Outdoor Christmas lights can light up your home – and your mood – for the holidays, but they can also pose a risk if basic precautions are ignored.
Each year, fires caused from electrical issues result in millions of dollars worth of damage, not to mention the death that can very often occur.
And while outdoor displays aren’t nearly as combustible as Christmas trees can be, it’s still important to follow some basic guidelines to minimize the risk of fire from outdoor Christmas lights.
When hanging up your outdoor lights, follow these Christmas safety tips to avoid the risk of fire.:
1. Test and examine your lights
It’s always smart to plug your string of lights into an outlet before you hang them. Check each bulb by hand to ensure that all of them are securely positioned in their housing.
Look at the electrical line itself for any missing insulation, and/or sockets that look melted or dented; any of these conditions could lead to a short circuit, potentially leading to a fire.
Don’t attempt to repair a damaged electrical cord; just toss them and buy replacement lights.
2. Use quality lights
While more expensive than the cheaper lights, the longevity of quality lights will more than make up for the initial cost.
Look for strings of lights with 22-gauge (AWG) wiring, inline fuses at the plug (to prevent overheating) and strong connectors.
Also, check the UL label to ensure that the lights are rated for outdoor uses.
3. Use a Ground Fault Circuit Interrupting (GFCI) outlet
In the event that your circuit is overloaded the fuse at the GFCI will trip, breaking the connection and protecting your home against fire.
4. Limit the length of your lights
In most homes, the circuits can handle about 15 to 20 amps, so in most cases you’re fine.
However, remember that you have other things pulling electricity through your wires so you want to limit the amperage that is being pulled through your outdoor lighting.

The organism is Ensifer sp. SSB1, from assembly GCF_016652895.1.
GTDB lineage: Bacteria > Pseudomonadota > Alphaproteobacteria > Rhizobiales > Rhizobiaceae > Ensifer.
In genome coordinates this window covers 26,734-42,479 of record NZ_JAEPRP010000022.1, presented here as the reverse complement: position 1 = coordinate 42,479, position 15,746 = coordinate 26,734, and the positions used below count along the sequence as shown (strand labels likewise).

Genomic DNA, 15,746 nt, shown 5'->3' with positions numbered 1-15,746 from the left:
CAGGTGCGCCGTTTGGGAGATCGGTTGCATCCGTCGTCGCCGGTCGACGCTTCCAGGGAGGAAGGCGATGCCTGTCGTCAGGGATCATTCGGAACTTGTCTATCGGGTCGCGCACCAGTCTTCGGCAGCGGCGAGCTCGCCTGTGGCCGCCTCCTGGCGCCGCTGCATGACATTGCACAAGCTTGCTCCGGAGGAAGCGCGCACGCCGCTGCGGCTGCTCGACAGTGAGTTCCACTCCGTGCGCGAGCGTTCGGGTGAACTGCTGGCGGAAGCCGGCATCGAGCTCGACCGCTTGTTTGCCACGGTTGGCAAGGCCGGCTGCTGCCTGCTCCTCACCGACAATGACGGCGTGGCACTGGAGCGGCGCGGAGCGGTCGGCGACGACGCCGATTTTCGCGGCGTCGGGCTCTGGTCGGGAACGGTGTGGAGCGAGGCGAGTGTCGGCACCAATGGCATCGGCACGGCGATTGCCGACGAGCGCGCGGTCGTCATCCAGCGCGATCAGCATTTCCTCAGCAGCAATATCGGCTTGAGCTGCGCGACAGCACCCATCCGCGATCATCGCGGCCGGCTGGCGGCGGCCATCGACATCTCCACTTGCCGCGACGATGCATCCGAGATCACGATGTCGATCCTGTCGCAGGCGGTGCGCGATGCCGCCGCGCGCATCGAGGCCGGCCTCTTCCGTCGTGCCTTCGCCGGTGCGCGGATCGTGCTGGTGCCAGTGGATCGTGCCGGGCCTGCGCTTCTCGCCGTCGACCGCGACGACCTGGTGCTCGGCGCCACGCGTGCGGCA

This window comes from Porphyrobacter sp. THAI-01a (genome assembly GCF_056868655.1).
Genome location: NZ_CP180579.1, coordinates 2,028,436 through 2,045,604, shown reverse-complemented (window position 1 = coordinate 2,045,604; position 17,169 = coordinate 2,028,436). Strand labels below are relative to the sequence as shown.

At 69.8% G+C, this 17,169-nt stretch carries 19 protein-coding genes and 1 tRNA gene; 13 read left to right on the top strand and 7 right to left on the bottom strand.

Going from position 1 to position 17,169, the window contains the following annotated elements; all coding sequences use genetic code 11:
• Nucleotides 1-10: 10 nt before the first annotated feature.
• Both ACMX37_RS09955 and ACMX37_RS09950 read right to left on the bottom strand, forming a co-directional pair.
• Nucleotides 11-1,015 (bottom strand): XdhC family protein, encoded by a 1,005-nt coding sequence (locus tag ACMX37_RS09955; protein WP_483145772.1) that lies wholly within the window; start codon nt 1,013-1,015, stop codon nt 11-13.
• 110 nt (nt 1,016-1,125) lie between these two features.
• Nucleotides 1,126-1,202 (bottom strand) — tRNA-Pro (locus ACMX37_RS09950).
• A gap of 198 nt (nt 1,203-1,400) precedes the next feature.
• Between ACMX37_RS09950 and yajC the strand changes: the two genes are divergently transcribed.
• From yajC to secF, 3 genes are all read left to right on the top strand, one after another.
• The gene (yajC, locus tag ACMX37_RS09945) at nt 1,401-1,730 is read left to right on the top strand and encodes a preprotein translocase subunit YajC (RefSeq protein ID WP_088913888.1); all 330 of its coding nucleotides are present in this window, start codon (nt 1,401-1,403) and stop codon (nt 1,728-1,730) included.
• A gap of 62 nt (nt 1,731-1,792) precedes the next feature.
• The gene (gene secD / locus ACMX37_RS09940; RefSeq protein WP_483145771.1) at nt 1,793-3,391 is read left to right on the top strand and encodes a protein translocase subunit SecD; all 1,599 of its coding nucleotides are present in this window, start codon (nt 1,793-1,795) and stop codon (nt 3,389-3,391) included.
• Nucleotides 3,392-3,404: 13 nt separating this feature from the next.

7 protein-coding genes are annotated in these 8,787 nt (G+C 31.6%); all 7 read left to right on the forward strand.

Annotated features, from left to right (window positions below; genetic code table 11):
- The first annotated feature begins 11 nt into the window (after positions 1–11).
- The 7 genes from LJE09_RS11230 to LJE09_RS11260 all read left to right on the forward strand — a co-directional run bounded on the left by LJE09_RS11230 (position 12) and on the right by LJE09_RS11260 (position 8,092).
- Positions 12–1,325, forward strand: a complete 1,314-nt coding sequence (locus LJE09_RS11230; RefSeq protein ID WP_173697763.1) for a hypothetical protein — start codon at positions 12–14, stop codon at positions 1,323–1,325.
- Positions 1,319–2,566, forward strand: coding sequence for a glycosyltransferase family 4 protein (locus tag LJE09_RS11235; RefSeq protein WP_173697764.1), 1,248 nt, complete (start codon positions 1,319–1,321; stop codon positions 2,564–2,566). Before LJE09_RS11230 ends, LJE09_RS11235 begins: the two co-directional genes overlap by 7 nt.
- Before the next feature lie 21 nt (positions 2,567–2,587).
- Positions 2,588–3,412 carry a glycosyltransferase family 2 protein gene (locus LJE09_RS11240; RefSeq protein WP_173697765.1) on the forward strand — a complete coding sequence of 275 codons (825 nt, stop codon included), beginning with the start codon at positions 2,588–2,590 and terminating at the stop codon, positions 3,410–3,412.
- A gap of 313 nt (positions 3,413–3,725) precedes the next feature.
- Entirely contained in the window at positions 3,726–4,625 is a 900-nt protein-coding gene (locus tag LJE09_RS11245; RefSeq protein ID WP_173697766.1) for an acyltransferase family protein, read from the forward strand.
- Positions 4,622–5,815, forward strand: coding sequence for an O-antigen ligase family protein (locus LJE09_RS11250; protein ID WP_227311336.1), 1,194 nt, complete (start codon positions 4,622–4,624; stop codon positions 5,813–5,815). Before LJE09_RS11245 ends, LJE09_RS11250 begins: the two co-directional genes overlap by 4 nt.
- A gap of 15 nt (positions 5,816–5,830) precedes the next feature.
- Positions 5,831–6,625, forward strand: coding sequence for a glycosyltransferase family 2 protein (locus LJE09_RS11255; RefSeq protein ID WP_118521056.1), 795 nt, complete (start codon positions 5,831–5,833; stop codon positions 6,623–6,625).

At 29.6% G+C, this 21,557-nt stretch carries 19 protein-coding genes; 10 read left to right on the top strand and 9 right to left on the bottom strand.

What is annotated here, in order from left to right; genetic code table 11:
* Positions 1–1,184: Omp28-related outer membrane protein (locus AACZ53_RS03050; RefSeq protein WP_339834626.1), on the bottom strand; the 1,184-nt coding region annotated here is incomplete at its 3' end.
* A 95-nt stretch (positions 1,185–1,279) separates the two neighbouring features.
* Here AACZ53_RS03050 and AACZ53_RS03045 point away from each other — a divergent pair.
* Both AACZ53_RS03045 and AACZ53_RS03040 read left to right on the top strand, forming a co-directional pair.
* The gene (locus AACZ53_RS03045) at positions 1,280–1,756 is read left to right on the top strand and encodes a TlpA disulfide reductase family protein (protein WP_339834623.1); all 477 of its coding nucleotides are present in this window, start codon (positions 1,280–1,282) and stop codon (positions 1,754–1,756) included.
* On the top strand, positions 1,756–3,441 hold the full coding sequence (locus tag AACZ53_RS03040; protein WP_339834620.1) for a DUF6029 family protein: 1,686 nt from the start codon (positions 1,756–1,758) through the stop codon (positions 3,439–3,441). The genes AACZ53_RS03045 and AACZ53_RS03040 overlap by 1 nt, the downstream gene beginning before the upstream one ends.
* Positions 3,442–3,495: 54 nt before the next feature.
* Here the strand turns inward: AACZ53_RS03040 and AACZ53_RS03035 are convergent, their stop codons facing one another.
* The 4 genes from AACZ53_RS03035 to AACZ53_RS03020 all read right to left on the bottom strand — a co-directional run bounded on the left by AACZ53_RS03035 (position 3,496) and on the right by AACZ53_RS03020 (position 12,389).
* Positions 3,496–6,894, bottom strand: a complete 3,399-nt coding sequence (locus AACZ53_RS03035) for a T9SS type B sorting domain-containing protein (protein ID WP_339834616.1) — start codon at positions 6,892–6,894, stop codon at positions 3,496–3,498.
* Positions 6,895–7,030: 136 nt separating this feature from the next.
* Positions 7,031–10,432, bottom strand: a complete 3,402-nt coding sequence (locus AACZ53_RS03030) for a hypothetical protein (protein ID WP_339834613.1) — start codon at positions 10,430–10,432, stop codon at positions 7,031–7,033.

When possible, connect your outdoor lights to an outlet that is rarely, if ever used, such as an exterior outlet (assuming the outlet is on its own circuit).
Most holiday light manufacturers recommend no more than three strings of incandescent lights be hung together on the same circuit. LED sets of lights can be longer, but always keep track of how many light strands to avoid overload.
5. Secure your outdoor lights
When running your light strings outside, secure them to a stable surface with plastic light mounting clips or hooks. Never use nails or staples as it could lead to damage of the insulation on the wires.
Note: When putting up your lights, stay well away from electrical lines that connect to your home to avoid risk of injury.
6. Pay attention to ladder safety
To use a ladder safely it must be on stable ground and positioned about one foot per every four feet you go up. Always have someone hold your ladder steady, and keep in the center of the ladder.
Don’t overreach. It’s worth taking the minute to come back down the ladder and reposition it and never stand on the top rung.
Avoid hanging lights if it’s sprinkling or raining outside for several reasons.:
- ⬥ It’s miserable…who wants to work on a rainy day?
- ⬥ Your ladder will get slippery
- ⬥ Your light prongs can get wet causing sparks to fly
- ⬥ Adhesive clips won’t stick if the surface is wet
More holiday decorating ideas can be found here: